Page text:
By the way, I watched The Clock with a somewhat impatient friend for about 15 minutes. Ironically enough, he kept looking distractedly at his phone to check . . . the time!

Here is a short BBC news report on the work:

And a fascinating profile of Marclay in The New Yorker is here.

Intangible Things: On Victor L. Wooten’s “The Music Lesson”

New Age : “an eclectic group of cultural attitudes arising in late 20th century Western society that are adapted from those of a variety of ancient and modern cultures, that emphasize beliefs (as reincarnation, holism, pantheism, and occultism) outside the mainstream, and that advance alternative approaches to spirituality, right living, and health

Victor L. Wooten’s book The Music Lesson (Berkley Trade 2008) caught me off guard. I came across the book entirely by accident and after having read its first few pages didn’t know if I felt quite compelled to keep at it. So I put it down. And then picked it up again, kept reading a bit. And then put it down again, back and forth, oscillating on how I felt about it. The Music Lesson was speaking in common tones, asking me to forget thick theory for a moment to follow an invented story about what it means to understand music and being musical, making music with meaning—or, as the cliché goes, with heart and soul. Hmm. I put the book down, and then picked it up again. I kept at it. If I stumbled upon the book I should at least have the patience to stay a while and listen, right?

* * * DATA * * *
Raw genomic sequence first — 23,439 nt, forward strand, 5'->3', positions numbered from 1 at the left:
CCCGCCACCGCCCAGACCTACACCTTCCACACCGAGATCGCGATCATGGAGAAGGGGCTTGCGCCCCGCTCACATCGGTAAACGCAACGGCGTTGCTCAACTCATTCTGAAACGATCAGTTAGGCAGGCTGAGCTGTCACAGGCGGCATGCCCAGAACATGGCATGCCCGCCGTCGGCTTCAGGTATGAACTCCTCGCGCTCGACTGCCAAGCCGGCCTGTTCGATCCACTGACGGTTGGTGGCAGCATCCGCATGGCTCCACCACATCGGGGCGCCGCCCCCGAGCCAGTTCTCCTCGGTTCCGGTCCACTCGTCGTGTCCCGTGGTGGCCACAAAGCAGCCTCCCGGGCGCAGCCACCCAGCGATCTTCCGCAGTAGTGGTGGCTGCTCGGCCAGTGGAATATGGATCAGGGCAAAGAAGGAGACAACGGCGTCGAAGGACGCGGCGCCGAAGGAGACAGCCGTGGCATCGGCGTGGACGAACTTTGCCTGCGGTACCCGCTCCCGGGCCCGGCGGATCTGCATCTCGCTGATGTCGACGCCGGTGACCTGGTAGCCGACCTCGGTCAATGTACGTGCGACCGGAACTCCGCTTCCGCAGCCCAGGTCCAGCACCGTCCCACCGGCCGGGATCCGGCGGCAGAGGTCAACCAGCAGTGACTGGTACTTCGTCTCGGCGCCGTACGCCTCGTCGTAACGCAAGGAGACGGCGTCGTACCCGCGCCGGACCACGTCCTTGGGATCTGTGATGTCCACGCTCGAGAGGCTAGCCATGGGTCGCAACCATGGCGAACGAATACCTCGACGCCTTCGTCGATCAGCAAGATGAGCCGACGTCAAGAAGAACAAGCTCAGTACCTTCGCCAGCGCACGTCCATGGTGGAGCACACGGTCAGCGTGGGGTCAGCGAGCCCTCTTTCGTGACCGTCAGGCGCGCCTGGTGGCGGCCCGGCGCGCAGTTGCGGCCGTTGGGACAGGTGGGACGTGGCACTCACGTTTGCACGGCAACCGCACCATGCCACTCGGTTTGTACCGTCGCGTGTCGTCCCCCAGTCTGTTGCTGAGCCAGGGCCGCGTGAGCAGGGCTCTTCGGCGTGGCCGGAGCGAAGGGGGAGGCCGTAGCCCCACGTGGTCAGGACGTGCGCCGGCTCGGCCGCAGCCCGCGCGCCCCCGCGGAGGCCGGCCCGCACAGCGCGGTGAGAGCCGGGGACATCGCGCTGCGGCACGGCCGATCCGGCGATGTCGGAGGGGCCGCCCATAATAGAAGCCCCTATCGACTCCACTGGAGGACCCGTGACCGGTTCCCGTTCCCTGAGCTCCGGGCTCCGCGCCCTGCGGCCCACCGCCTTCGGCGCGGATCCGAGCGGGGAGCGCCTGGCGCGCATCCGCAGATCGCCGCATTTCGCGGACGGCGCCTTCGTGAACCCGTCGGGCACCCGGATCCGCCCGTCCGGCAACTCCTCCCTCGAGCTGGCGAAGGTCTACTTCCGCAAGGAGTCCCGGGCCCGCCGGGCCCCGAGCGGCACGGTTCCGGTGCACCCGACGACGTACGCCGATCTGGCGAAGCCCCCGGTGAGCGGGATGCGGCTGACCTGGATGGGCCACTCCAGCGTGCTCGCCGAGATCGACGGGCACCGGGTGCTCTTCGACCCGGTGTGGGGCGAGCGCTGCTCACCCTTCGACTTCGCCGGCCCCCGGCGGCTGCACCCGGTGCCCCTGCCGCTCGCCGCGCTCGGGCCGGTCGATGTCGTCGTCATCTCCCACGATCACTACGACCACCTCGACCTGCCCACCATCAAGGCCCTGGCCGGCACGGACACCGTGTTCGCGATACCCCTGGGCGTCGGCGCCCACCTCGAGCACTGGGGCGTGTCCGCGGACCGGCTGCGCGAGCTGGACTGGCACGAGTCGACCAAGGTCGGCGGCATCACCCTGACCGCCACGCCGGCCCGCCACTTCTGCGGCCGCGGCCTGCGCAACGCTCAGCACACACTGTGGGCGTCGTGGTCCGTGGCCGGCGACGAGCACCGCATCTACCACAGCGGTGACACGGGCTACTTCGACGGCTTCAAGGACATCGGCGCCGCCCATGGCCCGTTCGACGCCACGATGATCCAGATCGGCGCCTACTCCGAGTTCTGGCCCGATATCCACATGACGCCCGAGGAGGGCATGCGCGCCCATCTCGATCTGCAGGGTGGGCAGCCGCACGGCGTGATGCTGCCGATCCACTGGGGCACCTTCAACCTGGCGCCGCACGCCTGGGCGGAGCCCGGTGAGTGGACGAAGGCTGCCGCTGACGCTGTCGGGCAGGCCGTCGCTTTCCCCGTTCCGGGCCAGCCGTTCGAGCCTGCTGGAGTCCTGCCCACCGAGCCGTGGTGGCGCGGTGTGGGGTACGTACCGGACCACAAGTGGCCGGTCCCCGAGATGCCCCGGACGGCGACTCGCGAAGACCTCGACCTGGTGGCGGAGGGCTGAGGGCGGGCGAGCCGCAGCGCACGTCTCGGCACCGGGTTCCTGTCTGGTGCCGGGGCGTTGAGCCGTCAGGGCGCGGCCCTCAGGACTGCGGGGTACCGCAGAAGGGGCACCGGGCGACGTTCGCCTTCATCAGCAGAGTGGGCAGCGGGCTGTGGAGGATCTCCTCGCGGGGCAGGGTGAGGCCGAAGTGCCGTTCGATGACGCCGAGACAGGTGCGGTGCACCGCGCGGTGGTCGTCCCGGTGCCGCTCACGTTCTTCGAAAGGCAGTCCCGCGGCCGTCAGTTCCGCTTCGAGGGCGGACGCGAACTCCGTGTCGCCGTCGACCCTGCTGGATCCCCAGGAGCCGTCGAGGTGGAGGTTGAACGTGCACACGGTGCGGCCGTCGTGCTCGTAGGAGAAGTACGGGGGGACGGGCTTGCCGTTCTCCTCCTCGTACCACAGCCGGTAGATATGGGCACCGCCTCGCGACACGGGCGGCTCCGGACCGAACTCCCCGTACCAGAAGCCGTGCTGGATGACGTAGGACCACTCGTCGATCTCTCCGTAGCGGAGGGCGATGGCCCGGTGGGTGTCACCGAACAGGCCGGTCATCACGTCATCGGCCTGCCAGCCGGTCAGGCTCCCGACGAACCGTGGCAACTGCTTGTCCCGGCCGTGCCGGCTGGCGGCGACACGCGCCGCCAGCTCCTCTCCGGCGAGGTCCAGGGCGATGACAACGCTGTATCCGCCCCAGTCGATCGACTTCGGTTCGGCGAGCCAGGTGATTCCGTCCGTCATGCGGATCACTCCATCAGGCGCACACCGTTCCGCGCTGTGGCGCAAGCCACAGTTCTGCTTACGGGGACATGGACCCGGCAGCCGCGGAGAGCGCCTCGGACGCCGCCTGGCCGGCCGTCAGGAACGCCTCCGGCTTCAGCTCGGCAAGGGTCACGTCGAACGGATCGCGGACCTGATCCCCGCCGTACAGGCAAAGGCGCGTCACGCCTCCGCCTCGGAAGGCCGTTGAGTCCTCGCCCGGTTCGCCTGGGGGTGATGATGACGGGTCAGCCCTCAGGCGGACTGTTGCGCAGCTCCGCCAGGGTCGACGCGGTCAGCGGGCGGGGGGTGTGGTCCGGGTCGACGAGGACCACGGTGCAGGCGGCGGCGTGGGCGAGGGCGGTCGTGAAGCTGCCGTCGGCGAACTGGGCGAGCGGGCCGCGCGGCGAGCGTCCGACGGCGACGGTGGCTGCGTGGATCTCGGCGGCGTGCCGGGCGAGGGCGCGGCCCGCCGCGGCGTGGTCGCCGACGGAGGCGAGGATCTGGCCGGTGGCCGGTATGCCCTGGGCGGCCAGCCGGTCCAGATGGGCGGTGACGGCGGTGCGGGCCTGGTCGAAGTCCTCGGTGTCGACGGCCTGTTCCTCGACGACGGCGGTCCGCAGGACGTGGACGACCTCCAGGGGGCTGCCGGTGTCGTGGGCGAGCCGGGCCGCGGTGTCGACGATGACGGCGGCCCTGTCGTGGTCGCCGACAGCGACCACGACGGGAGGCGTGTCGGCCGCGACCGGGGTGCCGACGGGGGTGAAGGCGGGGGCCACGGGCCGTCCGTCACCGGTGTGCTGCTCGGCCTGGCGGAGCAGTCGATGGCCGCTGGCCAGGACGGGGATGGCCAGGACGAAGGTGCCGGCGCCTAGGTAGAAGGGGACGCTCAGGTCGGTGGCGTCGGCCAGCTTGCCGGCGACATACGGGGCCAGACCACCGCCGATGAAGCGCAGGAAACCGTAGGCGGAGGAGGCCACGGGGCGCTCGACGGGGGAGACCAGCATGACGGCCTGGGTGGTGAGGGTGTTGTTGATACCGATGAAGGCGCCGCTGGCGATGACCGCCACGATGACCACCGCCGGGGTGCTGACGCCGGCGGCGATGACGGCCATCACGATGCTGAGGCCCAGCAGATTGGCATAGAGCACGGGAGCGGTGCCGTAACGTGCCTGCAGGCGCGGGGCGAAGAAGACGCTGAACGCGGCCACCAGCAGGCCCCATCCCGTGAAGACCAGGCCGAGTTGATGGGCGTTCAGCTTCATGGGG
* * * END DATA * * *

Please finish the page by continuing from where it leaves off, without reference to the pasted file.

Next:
Wooten is a distinctive musician. A bassist since he was a toddler, he’s well-known for his work with the banjo player Bela Fleck. Here is a clip of Wooten playing a virtuosic rendition of “Amazing Grace”:

As if musical skills on their own weren’t enough, Wooten is also a naturalist and animal tracker, directing a one of a kind music camp in Tennessee that teaches musicianship by way of not just musical instruction but also nature exploration.